Tag Archives: Writer

Middle Age: Embrace It


As my 49th birthday looms, I am proud to say I embrace each birthday! My weight loss journey has shown me who I can be and being a happy “middle-aged” woman is who I am! I’m thankful to be a mom, wife, runner, and writer as I continue my Down the Scale life!

“So, is it a big birthday?”

“They’re all big birthdays now.”

That was my response to someone asking about my upcoming birthday.  I said it with a laugh because even though for the past ten years I’ve joked that all my birthdays are big, I embrace each one.  Yes, even the big 49 this year. The last year of my 40s. The last birthday before the big 5-0. When you’ve spent most of your adult life as an obese, unhealthy person, you don’t take for granted the birthdays that come along, no matter what the number.

As kids, I think most of us thought that our 40s were when we would be really old. We would be ancient.  My 40s came and I didn’t think that at all! Even before my weight loss surgery when I was 44, I still felt young.  It could have been the my children I was running after or the frequent trips to Disney World, but I didn’t feel old. At least my mind didn’t feel that way, but my body did.  It was hard to keep up with my family and friends when I was 100 pounds heavier.

My world opened up after I lost weight, both physically and mentally.  I’m a runner now. I love walking instead of just sitting around. With each birthday, I become stronger physically.  I tried ice skating again after a 20 year gap. At age 47 I ran my first half-marathon! And at age 49 I’m training for my second.  These actions were never part of my plans for when I grew old.

The physical changes as I age are amazing, but I think it’s my outlook on life that surprises me the most.  I remember being so scared when I graduated from college. I had no clue what I was going to do with my life besides move across the country to San Francisco.  I look back now and see how brave I was, but I felt insecure and unsure of myself for most of my 20s.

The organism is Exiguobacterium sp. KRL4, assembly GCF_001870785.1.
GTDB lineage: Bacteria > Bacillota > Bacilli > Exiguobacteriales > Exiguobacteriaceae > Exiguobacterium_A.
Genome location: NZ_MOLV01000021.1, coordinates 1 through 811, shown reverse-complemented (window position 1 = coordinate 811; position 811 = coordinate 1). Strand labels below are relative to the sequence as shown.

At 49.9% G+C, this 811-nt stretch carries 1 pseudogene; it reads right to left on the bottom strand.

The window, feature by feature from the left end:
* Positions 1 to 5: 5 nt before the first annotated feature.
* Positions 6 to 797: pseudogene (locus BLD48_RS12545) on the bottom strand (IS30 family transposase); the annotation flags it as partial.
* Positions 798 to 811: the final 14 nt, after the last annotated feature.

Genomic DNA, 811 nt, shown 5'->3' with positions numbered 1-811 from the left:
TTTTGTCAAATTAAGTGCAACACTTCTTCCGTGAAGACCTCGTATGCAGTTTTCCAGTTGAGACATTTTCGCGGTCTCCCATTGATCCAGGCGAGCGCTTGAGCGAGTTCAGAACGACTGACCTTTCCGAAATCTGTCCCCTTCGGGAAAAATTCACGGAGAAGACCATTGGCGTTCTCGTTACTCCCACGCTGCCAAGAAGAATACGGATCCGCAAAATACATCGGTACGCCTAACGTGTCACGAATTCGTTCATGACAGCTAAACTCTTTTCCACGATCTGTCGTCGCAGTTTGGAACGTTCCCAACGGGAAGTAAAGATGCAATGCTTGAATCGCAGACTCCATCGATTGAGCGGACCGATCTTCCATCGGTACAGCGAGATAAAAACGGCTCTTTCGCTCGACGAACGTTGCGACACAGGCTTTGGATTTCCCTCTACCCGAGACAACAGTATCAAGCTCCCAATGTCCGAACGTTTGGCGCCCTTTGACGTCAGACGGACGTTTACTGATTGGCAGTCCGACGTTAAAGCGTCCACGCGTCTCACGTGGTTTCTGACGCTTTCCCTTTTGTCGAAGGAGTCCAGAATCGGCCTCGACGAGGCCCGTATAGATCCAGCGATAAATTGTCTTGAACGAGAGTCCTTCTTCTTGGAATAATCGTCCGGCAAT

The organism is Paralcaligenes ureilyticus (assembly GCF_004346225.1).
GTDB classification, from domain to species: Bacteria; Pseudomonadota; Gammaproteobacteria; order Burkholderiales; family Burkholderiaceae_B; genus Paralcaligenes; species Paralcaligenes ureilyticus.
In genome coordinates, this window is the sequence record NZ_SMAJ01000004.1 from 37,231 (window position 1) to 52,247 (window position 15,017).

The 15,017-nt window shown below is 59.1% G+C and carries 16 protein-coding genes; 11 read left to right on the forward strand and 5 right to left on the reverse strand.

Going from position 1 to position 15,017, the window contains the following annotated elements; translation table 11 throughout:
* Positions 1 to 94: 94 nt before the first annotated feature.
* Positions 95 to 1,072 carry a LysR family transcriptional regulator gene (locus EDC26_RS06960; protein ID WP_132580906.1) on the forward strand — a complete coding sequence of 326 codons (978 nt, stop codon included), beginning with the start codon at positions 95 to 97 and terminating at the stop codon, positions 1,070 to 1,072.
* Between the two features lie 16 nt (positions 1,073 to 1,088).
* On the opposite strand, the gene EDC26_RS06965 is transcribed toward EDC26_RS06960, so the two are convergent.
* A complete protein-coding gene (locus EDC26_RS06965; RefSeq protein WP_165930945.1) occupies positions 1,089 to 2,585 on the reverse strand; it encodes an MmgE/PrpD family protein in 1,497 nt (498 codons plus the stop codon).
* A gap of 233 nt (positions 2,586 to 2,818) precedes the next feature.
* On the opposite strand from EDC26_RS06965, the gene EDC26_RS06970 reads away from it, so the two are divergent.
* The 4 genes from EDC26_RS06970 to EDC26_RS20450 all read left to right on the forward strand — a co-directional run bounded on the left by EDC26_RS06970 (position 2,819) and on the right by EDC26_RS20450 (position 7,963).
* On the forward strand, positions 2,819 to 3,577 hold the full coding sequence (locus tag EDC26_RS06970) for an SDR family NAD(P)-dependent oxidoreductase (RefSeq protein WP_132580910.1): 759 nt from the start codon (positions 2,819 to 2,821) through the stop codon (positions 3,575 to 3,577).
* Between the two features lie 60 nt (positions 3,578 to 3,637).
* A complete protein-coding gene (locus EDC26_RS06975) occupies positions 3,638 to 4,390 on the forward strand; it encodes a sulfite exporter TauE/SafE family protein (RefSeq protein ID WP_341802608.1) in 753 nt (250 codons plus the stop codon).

I was starting to get braver in my 30s after marriage and eventually children.  When you become a parent, you have no choice but to buckle up and get things done.  For some of us, that strength comes at a price. I put my mental and physically health on the back burner just trying to get through the day, then the week, then the years.  

My 40s were my renewal. My mid-forties were my rebirth.   A cross-country move and the resulting personal issues took their toll.  I was almost 300 pounds at age 43. It took an honest friend and my ever-supportive husband to help me realize I needed to change and more importantly, that I could change.  As a middle-aged woman, I began my weight loss journey which turned out to be a journey about physical and mental health to my surprise.

So here I am looking forward to 49!  I feel like I’m coming into my own person again.  It could be that I have more time now that my children are getting older.  Seeing them grow into independent people is exciting although they still seem to need me to find where they put their clean socks. With their increasing independence, it’s giving my husband and I more time together. While mom will always be an important role, I’m relearning that there are other parts of who I am that can share the space.

This includes spending more time with my hubby that doesn’t alway involve the children or are child-centric activities.  As our children grow and spend more time with their friends, we can spend time with our friends or by ourselves. I think we’ve gone out more in our late 40s than we did in our early 30s.  We joke with the kids that we’re they’re in college, we’re downsizing to a tiny house and they’ll have to camp in the yard when they visit. We all laugh about it, but it’s really only 8 years away…and we’ll be a very young 57 when that happens!

And I’m using my new independence to define “what I do for a living.”  My 20s became the start of a fun and interesting career in the retail industry.  I went from being an administrative assistant to a buyer to a project manager running an e-commerce website until I “retired” when I had my babies and became a stay-at-home mom.  My late 40s have been me trying to figure out what I want to be when I grow up. It wasn’t until last year that I finally started calling myself a writer. I’ve been writing this blog for almost five years now, but I was still insecure about calling myself a writer.  And when I started working on my novel, I still didn’t say I was a writer. It took my ever-supportive husband drilling it into my head that if I didn’t believe I was a writer, no one else would. So here I am, calling myself a writer.